At first glance, applying health services administration to terrorism and disasters does not seem like an easy translation. However, in the aftermath of most crises, impacted persons need emergency health services, and public health professionals coordinate appropriate responses for victims. Public health professionals need to communicate with various stakeholders, including government agencies, private businesses, healthcare organizations, and the general public. Working at START this summer... read entire post
My name is Jacob Schwoerer, and I was an intern in the Special Projects Division at the National Consortium for the Study of Terrorism and Responses to Terrorism (START). I graduated from the University of Wisconsin-Madison with a B.S. in Political Science and Middle Eastern Studies, and Certificates of Modern Standard and Media Arabic from the Arabic Language Institute in Fez, Morocco. I primarily work on START’s Open Source Intelligence Europe and Africa: Project on Illicit Trafficking team. But I’m getting ahead of myself.
I first heard of START and its research during a lecture on terrorism and counterterrorism efforts. START’s concept captivated me, and shortly thereafter, I applied for an internship. I interviewed for the position, received an offer, and found myself traveling across the country for my START orientation.
When I walked into the office on that first day, I had no idea what to expect… although I was confident that it would boost my credentials to... read entire post
I am an anthropologist. The nice thing and absolutely frustrating thing about this statement is that as an anthropologist I am trained to assess problems and issues from the perspective that everything is connected and nothing is truly independent. Within anthropology systems theory, or systems thinking, is the perspective that all variables or elements of the system exist within relation to one another and therefore cannot be understood alone. Thinking about issues and problems, like those faced by social scientists studying disaster and resiliency, and finding solutions, can get really complicated really fast. However, throughout the course of my internship at START, I have learned it doesn’t have to be complicated or overwhelming.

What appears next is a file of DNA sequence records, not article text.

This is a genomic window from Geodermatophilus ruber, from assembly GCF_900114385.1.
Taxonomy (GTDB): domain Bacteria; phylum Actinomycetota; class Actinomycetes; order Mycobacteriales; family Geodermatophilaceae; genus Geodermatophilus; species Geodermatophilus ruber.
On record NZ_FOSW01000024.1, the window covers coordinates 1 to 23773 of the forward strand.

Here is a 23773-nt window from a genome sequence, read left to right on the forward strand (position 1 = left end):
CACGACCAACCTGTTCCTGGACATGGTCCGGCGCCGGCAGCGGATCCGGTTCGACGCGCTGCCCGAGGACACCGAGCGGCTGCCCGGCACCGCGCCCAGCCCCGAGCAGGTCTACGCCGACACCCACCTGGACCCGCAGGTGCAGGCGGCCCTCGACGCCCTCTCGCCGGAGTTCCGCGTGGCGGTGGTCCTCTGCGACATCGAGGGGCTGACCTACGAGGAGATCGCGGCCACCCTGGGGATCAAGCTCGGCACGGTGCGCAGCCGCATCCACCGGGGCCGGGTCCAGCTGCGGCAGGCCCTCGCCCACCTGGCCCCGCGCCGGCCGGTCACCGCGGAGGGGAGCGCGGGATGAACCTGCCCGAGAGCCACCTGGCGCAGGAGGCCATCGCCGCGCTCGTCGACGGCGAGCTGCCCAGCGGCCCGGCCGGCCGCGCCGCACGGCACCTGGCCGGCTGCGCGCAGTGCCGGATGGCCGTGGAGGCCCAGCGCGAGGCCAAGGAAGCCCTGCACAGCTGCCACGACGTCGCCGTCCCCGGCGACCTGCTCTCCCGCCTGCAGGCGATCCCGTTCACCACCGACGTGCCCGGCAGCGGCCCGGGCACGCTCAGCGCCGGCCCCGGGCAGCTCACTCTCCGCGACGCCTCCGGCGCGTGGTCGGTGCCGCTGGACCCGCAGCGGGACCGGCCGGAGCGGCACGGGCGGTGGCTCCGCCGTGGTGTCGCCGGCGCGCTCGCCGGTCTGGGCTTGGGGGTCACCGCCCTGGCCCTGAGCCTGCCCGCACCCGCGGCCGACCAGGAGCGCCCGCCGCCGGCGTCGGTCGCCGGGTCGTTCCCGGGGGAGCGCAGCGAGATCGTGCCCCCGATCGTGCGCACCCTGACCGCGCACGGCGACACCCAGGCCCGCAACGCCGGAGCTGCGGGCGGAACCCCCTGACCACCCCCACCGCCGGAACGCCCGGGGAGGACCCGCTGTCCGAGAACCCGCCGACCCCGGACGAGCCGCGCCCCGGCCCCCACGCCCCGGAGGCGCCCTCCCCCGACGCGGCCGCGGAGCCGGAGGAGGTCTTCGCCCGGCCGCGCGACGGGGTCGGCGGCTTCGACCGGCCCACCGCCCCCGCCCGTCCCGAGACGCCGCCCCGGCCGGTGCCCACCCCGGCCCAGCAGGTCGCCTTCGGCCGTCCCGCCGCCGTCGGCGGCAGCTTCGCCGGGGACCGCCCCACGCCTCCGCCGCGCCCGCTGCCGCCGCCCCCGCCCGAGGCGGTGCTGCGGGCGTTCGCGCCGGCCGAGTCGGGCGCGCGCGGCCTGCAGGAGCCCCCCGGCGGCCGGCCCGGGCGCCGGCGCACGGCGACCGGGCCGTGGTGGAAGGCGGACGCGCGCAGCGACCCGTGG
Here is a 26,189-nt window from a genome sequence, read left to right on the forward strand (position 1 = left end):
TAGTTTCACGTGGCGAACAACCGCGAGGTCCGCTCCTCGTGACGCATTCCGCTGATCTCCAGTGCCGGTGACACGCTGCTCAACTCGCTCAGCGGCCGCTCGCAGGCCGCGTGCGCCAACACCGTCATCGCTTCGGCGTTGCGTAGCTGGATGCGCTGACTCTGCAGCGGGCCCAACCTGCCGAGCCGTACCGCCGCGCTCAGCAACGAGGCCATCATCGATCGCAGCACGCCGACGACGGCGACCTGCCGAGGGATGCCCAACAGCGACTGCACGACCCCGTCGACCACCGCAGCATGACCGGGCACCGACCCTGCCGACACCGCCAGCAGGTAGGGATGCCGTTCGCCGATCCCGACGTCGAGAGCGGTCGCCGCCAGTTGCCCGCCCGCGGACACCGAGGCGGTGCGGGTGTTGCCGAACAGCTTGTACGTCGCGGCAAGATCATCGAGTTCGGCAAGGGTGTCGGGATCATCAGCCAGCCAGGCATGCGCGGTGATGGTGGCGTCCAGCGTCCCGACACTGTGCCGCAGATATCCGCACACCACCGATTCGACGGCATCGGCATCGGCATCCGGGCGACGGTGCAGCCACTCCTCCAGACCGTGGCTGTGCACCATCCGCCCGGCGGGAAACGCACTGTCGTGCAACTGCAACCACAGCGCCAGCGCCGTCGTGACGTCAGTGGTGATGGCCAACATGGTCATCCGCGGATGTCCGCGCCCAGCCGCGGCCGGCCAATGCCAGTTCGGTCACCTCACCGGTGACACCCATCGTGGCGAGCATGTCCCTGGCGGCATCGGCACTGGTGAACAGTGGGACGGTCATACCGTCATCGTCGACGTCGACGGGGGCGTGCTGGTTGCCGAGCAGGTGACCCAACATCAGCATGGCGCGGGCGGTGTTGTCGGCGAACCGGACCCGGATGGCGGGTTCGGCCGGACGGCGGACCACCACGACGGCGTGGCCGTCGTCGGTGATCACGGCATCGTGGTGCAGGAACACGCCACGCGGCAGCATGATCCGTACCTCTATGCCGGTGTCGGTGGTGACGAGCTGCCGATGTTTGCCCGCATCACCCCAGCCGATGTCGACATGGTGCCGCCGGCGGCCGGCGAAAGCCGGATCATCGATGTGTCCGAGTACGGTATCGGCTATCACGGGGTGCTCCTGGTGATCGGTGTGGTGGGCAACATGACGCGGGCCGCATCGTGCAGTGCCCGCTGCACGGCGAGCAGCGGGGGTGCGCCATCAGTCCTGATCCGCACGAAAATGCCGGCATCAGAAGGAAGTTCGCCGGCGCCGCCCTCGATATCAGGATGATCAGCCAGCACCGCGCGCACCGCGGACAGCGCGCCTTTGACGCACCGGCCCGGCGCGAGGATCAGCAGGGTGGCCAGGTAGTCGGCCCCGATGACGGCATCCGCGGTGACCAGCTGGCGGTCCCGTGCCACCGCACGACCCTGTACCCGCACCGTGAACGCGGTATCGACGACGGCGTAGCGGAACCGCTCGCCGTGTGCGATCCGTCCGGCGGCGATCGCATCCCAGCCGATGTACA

I am a disaster anthropologist. Therefore, when I look at risk interpretation and decision-making during a disaster, I need to consider the social, political, economic, etc., dynamics of the system. For example, in order to even begin to... read entire post
As floodwaters poured into Boulder, Colo. homes last September, it was crucial that risk communications reached everyone in the area as quickly as possible. Risk communication can be challenging even if targeted audiences are from similar backgrounds and speak the same language. Delivering a message to recent immigrants who may not speak fluent English or know the customs of an area complicates communication and compromises their safety. Here at START, we are working towards better understanding risk communication, specifically communication targeting hard-to-reach groups.
Prior to my internship at START, I did not know what inhibited vulnerable populations from receiving help in disaster situations. As a Risk Communication and Community Resilience intern, I assisted in refining a survey that explores how risk communications functioned during the recent Boulder flood. I also interviewed flood victims about how they received safety information during the disaster, which... read entire post